Fermented food has had a long, long history, going back thousands of years. Humans first started out fermenting with dairy as far back as 10,000 BCE. That is a lot of fermentation, aka controlled decay. Fermentation not only creates more complex flavor in foods, it lengthens shelf life, creates different nutritional profiles, and makes some food easier to digest.
Nowadays, fermented foods are a part of most people’s daily lives, in dishes like yogurt, kimchi, and sauerkraut, but this Popular Science infographic details fermented food from all around the world, and it’s fascinating. Don’t forget about natto, the sticky fermented soybeans eaten with rice, mucilaginous and stringy, or the teff-based fermented flatbread, injera, eaten by hand with Ethiopian dishes.
The things that really pique my interest are, of course, the foods that are new to me, like the Inuit igunaq, which is fermented walrus or whale meat made from meat caught in the summer that is buried. It ages through the autumn and is frozen by winter, ready for consumption the following year. Or mageu (sometimes spelled mahewu), a corn-based beverage common in southern Africa. It’s fermented (but non-alcoholic) and used as a source of energy for field workers who need the fuel to get through a long day.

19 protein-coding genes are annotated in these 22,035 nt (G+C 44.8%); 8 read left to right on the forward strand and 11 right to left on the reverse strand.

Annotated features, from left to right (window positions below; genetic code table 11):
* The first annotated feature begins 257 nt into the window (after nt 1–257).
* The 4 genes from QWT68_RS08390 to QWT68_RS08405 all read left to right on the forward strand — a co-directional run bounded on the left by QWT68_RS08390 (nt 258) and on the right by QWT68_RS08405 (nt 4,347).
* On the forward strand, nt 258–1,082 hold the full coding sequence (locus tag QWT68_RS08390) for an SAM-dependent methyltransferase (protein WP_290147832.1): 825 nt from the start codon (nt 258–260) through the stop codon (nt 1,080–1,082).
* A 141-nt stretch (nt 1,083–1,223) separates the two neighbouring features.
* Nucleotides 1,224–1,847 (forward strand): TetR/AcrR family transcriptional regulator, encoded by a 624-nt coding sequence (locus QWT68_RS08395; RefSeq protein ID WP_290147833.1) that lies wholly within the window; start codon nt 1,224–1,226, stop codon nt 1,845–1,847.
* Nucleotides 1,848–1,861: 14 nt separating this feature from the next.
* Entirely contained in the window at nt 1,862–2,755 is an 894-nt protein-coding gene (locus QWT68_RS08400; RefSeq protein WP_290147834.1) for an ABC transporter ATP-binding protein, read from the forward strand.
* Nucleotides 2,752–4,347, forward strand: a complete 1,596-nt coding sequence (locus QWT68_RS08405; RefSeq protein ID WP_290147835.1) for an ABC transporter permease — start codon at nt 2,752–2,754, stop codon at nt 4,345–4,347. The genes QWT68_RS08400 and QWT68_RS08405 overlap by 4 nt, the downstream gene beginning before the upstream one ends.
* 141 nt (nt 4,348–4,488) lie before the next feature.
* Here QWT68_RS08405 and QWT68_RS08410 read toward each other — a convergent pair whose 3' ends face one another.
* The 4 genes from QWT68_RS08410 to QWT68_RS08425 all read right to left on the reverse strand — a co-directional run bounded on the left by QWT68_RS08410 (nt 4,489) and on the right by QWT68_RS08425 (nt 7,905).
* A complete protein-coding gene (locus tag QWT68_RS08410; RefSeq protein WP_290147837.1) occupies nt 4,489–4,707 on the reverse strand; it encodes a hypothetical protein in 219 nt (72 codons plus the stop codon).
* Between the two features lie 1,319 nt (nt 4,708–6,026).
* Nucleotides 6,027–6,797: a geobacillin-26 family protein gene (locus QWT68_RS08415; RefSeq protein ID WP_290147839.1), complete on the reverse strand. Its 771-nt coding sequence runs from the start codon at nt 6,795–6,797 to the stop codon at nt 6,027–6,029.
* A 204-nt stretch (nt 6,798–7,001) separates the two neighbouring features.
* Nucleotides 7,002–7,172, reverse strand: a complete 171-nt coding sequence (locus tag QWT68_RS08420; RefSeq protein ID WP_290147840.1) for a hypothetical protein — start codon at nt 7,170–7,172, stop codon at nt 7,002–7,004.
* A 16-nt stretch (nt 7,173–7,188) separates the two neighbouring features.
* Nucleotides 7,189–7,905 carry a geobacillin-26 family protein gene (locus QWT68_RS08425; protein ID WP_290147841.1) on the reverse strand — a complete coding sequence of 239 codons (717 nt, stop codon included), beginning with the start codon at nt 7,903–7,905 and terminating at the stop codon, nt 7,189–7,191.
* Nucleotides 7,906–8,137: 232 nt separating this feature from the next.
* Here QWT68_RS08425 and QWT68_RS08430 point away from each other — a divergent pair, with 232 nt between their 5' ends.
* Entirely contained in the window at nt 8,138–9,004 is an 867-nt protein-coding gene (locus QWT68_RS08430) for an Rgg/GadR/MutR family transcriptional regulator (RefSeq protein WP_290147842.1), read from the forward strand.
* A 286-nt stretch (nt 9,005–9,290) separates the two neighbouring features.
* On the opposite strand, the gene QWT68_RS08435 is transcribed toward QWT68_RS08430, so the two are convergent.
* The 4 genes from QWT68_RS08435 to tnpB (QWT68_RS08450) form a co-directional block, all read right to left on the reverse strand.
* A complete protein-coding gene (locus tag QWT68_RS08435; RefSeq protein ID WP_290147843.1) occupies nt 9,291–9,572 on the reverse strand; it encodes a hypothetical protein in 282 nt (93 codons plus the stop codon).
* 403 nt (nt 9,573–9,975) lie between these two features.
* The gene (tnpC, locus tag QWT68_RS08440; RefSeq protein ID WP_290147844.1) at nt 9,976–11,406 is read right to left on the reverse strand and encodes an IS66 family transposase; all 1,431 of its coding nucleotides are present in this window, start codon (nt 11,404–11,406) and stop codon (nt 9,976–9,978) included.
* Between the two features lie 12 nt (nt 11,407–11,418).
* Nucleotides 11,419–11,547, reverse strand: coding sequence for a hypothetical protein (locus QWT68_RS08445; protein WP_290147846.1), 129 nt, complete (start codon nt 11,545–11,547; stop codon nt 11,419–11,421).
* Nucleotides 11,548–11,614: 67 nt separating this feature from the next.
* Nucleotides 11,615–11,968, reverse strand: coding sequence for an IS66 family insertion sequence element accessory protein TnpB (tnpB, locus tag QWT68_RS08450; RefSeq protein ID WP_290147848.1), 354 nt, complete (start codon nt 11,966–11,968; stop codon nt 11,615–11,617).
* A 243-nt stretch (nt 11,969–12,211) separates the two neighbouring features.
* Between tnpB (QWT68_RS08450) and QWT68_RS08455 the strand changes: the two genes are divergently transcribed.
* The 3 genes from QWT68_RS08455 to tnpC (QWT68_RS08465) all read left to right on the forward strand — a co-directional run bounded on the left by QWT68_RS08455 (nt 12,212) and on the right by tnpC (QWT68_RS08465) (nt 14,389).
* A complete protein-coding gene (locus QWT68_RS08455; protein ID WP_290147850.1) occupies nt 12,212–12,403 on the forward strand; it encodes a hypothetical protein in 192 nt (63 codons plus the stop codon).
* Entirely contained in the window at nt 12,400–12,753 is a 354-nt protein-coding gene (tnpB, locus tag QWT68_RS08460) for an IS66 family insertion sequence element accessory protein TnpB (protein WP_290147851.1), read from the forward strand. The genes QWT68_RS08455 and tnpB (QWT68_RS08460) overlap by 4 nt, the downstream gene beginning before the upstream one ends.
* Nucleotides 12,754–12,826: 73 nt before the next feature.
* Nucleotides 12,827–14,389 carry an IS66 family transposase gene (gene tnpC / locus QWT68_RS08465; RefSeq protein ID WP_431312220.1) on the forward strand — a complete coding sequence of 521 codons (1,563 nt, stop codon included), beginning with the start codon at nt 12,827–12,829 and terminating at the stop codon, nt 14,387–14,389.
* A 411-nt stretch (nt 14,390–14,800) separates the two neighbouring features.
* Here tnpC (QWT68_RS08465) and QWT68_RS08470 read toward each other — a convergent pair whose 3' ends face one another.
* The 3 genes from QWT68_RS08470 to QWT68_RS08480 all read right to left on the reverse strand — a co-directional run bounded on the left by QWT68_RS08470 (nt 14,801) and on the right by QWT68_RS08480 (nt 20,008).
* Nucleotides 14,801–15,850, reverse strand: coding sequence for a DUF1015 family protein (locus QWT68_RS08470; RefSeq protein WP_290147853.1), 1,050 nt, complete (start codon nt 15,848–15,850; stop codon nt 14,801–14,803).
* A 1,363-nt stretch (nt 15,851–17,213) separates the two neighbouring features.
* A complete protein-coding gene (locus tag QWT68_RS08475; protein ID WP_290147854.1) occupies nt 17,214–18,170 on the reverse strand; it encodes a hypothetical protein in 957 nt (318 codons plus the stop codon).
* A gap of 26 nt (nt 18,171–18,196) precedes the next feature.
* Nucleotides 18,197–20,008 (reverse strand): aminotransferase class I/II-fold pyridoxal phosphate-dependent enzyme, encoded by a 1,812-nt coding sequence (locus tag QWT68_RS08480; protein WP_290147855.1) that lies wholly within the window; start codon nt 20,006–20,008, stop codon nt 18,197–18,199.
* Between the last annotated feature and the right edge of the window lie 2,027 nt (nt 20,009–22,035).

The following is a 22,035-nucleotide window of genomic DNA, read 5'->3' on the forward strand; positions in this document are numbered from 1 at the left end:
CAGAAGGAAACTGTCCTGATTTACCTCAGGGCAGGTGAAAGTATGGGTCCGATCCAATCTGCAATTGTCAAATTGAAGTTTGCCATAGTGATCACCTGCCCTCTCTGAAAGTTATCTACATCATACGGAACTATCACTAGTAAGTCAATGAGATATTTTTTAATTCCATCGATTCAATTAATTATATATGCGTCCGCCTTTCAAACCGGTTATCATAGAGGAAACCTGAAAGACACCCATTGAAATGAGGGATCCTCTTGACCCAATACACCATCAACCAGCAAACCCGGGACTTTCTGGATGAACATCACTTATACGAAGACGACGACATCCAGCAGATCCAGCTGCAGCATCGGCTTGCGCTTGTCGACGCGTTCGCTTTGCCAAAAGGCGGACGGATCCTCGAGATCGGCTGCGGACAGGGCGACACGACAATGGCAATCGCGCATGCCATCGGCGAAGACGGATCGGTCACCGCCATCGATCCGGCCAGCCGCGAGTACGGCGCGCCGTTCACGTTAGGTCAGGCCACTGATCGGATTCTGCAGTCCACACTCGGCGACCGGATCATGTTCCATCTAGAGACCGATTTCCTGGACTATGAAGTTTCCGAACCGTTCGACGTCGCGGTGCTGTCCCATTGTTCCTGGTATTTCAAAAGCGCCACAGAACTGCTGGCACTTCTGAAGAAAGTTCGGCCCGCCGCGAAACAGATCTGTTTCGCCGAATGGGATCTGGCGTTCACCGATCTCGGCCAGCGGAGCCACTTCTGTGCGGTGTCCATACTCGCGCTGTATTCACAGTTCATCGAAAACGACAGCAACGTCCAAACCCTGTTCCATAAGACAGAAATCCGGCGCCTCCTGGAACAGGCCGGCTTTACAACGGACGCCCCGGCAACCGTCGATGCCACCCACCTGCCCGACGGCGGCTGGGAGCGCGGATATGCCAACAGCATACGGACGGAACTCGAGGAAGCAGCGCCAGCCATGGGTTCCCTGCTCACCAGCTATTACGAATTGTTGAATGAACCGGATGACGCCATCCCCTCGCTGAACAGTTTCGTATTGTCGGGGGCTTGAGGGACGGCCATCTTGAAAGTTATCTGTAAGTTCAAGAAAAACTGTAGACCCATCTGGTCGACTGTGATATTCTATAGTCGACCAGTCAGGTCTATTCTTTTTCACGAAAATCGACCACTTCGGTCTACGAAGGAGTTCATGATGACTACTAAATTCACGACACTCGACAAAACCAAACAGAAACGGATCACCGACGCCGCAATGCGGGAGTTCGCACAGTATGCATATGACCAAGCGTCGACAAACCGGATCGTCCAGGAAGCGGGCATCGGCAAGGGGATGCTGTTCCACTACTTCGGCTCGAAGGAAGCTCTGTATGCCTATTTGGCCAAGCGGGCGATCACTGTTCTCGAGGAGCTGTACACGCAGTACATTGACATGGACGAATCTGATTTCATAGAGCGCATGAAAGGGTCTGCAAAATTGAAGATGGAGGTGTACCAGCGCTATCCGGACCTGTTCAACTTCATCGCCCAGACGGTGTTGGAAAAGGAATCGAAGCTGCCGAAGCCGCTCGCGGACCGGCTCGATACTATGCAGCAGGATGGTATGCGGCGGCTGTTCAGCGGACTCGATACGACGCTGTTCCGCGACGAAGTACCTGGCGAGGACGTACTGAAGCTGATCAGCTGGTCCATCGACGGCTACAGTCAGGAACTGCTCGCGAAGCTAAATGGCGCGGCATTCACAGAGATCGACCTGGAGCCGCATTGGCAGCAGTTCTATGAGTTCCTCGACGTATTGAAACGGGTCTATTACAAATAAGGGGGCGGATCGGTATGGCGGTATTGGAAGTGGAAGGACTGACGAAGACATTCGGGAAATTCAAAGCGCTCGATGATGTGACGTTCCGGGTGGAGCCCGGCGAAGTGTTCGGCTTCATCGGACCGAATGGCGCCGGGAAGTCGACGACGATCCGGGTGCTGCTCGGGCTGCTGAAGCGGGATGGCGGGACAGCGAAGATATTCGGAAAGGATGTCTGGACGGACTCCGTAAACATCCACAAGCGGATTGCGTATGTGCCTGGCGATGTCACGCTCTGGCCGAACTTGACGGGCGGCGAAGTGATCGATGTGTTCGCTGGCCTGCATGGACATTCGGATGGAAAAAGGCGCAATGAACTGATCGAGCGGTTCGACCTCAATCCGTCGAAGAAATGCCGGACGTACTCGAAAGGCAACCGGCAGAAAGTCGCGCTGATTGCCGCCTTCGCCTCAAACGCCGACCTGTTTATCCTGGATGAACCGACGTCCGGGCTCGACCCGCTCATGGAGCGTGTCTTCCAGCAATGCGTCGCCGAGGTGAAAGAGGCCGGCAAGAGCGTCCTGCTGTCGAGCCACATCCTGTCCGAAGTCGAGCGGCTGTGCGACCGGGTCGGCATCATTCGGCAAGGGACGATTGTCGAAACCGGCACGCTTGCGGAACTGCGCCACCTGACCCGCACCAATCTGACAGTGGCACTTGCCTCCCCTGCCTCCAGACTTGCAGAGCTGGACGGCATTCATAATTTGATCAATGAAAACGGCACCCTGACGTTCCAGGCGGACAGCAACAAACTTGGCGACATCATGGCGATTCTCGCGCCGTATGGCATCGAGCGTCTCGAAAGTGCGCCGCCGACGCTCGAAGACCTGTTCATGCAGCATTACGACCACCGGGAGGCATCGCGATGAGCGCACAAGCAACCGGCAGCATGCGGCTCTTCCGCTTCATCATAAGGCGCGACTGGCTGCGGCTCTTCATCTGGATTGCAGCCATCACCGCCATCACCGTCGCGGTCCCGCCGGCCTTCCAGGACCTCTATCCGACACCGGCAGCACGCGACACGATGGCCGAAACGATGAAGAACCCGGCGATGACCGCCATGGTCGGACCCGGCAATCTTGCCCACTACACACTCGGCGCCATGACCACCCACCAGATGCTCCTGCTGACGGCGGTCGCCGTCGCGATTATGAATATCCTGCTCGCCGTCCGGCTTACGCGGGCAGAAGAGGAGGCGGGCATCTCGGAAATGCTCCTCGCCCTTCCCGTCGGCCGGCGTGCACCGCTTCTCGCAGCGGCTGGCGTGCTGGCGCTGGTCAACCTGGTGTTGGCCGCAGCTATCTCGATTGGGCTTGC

And, wow, humans sure did take dairy to a whole new level, didn’t we? Even setting aside the category of cheese altogether, dairy is fermented in different forms all over the world, such as mursik (Kenya), kumis (Central Asia), ayran (Central Asia, Middle East), and matzoon (Armenia), and that’s not nearly all of them. Even if you’re a food nerd like me who can’t get enough of this type of infographic, there’s bound to be something on this chart that’s new to you, so take a look and get to Googling all this cool stuff you’ve never seen before, and maybe have some of your favorite stinky fermented foods with dinner tonight.